Welcome to the sixth installment of the Historical Sew Fortnightly Challenge: Stripes! I've made a Regency dress! If only I had a Homeschool Prom to attend whilst wearing it, my life could at last be complete.
Instead, I'll be filling the void by sitting at home in my pretty stripedy frock as I drink wine from a box, write embittered late-night WTF: Regency posts and talk to my cat. It's what Jane Austen would have wanted, I'm sure of it.
It is a testimony to my lack of proper feminine instinct that I have failed to produce a Regency-style dress til now. Isn't there a clause somewhere in the government-issued booklet that girls receive at birth stating that you must read Emma by the age of 17 and then immediately afterward attempt to cobble together an empire-waist dress? Consider this gown to be yet another milestone in my own awkward, prolonged puberty. (Dammit, I'm not going to act like a grown-up until the acne goes away!)
This dress was constructed like everything else I make: with almost no foresight or planning, and very little skill. I draped the bodice onto Headless June using some bodacious crappity-scrappity fabric that I possess (sorry... no pictures of that), and adjusted the proportions and seam positions until it felt right. For the most part, I relied on this dress for inspiration, though I omitted the back ties and drawstring, and my sleeves are shorter. (I stared at this one as well, but there aren't many pictures of the details.)
Rebel that I am, I mixed up my stitchery a bit. The areas that are likely to experience the most stress (armpits, center back, etc.), I finished with a back-stitch. Everything else is in a spaced back-stitch. You can see the transition in the armscye above.
Since the inspiration gown has the nifty little inner bodice flaps, I did the same thing. I wanted mine to pin closed rather than tie, though. (I didn't want a drawstring in the bodice and the ties would have added lumpy weirdness under the flat, re-designed bib. LUMPY WEIRDNESS, I SAY!) They are made of white cotton sateen and attached over the finished interior edge. I have no idea if what I did there is correct, but I sure as heck did it. They support my meager bust in addition to closing the sides of the dress. Brilliant!
The skirt is unlined. Honestly, if I were to make this dress again, I would line the skirt. The quilting cotton I used is just a little too thin to hang properly on its own. Hopefully, a period appropriate petticoat or two will help. The material of the skirt is pleated to a band and then enclosed between the bodice fashion fabric and lining. Per the original gown, the bulk of the skirt is pleated at the center back. (I'm making a little pillow that will be sewn under the pleats to support the back. They're hanging a little flat at the moment.)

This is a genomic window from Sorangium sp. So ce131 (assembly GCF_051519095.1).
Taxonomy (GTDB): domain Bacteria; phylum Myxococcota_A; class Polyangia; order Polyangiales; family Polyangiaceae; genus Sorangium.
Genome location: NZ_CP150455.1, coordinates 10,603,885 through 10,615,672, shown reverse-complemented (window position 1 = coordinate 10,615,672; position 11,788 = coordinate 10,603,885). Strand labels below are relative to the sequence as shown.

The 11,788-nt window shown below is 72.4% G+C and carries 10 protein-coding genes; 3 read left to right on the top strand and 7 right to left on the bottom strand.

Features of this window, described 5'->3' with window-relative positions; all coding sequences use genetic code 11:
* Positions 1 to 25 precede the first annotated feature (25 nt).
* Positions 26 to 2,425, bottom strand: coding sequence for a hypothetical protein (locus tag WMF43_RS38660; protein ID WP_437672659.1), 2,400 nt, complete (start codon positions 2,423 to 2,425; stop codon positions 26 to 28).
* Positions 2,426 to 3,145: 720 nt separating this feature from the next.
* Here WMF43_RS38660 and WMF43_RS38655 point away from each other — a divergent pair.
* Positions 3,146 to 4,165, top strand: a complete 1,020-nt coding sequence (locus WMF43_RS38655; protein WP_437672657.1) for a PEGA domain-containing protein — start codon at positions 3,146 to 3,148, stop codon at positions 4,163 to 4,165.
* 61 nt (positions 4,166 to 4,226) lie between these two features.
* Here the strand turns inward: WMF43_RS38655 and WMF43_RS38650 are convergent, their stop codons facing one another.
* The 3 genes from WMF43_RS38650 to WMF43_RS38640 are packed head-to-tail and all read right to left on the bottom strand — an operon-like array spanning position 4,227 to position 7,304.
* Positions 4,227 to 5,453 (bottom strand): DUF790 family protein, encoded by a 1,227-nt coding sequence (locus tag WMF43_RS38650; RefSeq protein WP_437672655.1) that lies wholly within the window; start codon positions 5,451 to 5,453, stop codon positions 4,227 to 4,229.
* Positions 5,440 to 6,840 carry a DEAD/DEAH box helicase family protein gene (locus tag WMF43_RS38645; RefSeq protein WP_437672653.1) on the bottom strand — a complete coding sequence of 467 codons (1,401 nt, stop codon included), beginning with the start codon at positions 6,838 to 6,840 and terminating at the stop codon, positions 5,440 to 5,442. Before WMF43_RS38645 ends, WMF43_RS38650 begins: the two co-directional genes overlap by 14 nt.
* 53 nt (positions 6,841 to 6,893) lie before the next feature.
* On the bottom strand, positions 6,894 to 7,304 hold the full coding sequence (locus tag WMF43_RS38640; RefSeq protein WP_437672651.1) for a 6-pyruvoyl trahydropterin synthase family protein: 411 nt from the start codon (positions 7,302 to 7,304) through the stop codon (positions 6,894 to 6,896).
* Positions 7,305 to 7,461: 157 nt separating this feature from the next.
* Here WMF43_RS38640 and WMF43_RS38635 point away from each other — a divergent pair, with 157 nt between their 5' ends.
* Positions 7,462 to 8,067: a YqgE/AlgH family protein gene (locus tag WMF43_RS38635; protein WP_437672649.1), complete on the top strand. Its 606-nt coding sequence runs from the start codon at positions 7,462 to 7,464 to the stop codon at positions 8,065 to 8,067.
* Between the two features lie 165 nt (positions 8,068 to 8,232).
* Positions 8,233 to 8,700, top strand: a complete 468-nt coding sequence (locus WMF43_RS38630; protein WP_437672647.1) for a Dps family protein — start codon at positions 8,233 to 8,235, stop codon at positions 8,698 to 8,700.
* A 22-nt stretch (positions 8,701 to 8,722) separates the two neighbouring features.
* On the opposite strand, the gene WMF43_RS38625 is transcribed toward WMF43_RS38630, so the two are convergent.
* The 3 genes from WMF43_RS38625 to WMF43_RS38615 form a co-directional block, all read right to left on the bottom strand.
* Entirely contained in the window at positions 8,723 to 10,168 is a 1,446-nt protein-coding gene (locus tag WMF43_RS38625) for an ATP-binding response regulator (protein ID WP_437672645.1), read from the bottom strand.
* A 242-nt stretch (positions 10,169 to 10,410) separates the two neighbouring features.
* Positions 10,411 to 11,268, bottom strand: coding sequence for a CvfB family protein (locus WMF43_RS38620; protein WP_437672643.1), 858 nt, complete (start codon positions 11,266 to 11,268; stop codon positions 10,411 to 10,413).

Why, hello there matching back stripes.
Regency gowns are generally constructed to play up the "small back" of the wearer. I pandered to this oft-quoted historical costuming trope by using the stripes to form a chevron pattern and inset the sleeves as far back as I could without over-reaching the limits of my own range of motion. There's a knack to setting these sleeves... a wide armscye will give you a much broader range of motion, but your sleeve has to have just enough bulk to allow your arm to take advantage of it. Otherwise, the tiny back/deep armscye combination restricts your arm movement considerably. Needless to say, I am still learning the ins and outs of this balancing act.
I purchased the fabric for this dress over three years ago during an epic Hanc*ck Fabrics sale at my local store. This was a remnant on a bolt with a generous 50" selvedge. That is a critical factor for the following reason: this dress is made with barely 3 yards of fabric. That may not impress some of you delicate, precious creatures out there with your tiny feet and non-monstrous legs and arms. But my Sasquatch-esque extremities usually command more prodigious yardages.
I want pictures! Soon! It unexpectedly rained today, so my resident photographer went out to get groceries. The dress is considerably shorter on me than it is on Headless June, so it will look a bit different. I don't have proper undergarments yet for this era, though I do have a pair of busked c. 1820-1840 mock-up stays I've made for the Flora and Fauna challenge. They were used for most of the fitting.
And that concludes this episode of Thread-Head Theatre. Except for the paperwork! Read on!
Attack of the Facts:
The Challenge: #6: Stripes!
Fabric: 3-ish yards of reproduction quilter's cotton. (Labeled "1830-1860," but I think it looks a lot like an early roller-print. Maybe that's wishful thinking.)
Pattern: Draped directly onto Headless June as a mock-up in Grandma's Sofa Floral Cotton and adjusted in situ.
Year: 1810's. I've personally examined a very similar bib-front gown from the 1790's made of striped linen, and the primary inspiration dress is described as "1800-1810."
Notions: White cotton thread and 5 steel pins. (Pins are for closure.)
How historically accurate is it? I gave it an 8.5/10 on the HSF Facebook page. The fabric is not a great weight and the construction method is questionable. I made a lot of it up as I went along, consulting pictures for help. However, it's entirely hand-sewn and finished on the inside about a neatly as most of the originals I've seen.
Hours to complete: About 10. Most of the major time was spent on fitting the bodice.
First worn: Yesterday (March 23) to check the fit. I haven't worn it at all since I finished the hem, but I hope to remedy that soon! It rained all day today, ruining my planned photo op.
Total cost: The fabric cost... $1.00 per yard. Yes. Even including the exponential cost of thread and pins, I'm in under $4.00.
BONUS: Obligatory cat!